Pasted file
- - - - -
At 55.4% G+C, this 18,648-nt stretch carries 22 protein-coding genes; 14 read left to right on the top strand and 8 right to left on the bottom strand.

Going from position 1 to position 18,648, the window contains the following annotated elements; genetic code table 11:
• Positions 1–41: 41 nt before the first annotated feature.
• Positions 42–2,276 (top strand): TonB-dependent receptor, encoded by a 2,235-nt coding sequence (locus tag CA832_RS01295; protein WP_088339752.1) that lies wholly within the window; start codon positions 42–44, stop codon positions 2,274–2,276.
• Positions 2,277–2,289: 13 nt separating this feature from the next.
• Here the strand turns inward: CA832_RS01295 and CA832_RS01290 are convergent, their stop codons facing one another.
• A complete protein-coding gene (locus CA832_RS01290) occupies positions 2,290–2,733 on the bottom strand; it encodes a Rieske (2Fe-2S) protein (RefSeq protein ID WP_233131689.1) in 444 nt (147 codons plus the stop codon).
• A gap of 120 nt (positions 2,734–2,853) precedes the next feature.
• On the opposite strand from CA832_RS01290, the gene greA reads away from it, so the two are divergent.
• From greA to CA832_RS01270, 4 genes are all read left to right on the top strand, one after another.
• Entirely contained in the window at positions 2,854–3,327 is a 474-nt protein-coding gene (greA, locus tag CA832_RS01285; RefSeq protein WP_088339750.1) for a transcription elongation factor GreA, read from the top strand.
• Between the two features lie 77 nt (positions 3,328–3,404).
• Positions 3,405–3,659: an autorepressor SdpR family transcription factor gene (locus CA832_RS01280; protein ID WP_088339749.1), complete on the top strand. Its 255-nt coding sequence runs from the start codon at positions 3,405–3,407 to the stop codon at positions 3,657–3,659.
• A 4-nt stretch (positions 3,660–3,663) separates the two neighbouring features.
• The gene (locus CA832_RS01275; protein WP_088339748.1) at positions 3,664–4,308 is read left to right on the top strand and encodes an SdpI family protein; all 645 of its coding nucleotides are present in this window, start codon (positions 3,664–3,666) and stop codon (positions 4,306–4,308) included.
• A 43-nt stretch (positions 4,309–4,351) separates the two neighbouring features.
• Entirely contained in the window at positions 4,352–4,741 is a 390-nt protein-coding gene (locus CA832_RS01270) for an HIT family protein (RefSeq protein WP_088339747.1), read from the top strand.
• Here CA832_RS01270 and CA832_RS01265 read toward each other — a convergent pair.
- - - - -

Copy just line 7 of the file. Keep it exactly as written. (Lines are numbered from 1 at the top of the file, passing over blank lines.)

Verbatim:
• A complete protein-coding gene (locus CA832_RS01290) occupies positions 2,290–2,733 on the bottom strand; it encodes a Rieske (2Fe-2S) protein (RefSeq protein ID WP_233131689.1) in 444 nt (147 codons plus the stop codon).